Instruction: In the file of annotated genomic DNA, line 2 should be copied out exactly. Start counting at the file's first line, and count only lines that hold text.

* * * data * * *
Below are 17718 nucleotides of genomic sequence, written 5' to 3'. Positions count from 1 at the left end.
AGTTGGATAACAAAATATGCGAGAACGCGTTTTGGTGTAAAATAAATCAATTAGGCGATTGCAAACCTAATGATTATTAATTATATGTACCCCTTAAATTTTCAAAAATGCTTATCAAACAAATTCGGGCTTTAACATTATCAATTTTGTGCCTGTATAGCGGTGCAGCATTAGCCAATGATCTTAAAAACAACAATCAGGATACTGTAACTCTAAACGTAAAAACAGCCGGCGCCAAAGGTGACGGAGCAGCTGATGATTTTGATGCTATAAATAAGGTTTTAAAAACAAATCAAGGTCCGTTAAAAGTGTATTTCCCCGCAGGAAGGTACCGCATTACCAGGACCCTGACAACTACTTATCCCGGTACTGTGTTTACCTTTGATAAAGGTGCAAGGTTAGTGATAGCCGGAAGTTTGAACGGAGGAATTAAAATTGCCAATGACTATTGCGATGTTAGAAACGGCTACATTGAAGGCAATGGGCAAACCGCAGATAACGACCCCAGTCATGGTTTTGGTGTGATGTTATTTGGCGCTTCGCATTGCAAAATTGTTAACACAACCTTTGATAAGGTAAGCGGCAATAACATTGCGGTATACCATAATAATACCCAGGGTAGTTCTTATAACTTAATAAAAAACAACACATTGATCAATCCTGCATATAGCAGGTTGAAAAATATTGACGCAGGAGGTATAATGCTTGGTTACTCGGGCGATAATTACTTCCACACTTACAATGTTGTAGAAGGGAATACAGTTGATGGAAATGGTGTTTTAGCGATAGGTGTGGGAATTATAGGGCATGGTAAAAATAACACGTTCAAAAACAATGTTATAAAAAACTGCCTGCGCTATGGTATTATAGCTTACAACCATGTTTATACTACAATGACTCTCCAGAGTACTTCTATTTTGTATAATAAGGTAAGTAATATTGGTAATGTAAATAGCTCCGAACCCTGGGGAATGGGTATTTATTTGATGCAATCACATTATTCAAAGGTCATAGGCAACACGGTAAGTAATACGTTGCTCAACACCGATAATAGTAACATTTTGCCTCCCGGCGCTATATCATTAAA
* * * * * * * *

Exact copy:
AGTTGGATAACAAAATATGCGAGAACGCGTTTTGGTGTAAAATAAATCAATTAGGCGATTGCAAACCTAATGATTATTAATTATATGTACCCCTTAAATTTTCAAAAATGCTTATCAAACAAATTCGGGCTTTAACATTATCAATTTTGTGCCTGTATAGCGGTGCAGCATTAGCCAATGATCTTAAAAACAACAATCAGGATACTGTAACTCTAAACGTAAAAACAGCCGGCGCCAAAGGTGACGGAGCAGCTGATGATTTTGATGCTATAAATAAGGTTTTAAAAACAAATCAAGGTCCGTTAAAAGTGTATTTCCCCGCAGGAAGGTACCGCATTACCAGGACCCTGACAACTACTTATCCCGGTACTGTGTTTACCTTTGATAAAGGTGCAAGGTTAGTGATAGCCGGAAGTTTGAACGGAGGAATTAAAATTGCCAATGACTATTGCGATGTTAGAAACGGCTACATTGAAGGCAATGGGCAAACCGCAGATAACGACCCCAGTCATGGTTTTGGTGTGATGTTATTTGGCGCTTCGCATTGCAAAATTGTTAACACAACCTTTGATAAGGTAAGCGGCAATAACATTGCGGTATACCATAATAATACCCAGGGTAGTTCTTATAACTTAATAAAAAACAACACATTGATCAATCCTGCATATAGCAGGTTGAAAAATATTGACGCAGGAGGTATAATGCTTGGTTACTCGGGCGATAATTACTTCCACACTTACAATGTTGTAGAAGGGAATACAGTTGATGGAAATGGTGTTTTAGCGATAGGTGTGGGAATTATAGGGCATGGTAAAAATAACACGTTCAAAAACAATGTTATAAAAAACTGCCTGCGCTATGGTATTATAGCTTACAACCATGTTTATACTACAATGACTCTCCAGAGTACTTCTATTTTGTATAATAAGGTAAGTAATATTGGTAATGTAAATAGCTCCGAACCCTGGGGAATGGGTATTTATTTGATGCAATCACATTATTCAAAGGTCATAGGCAACACGGTAAGTAATACGTTGCTCAACACCGATAATAGTAACATTTTGCCTCCCGGCGCTATATCATTAAA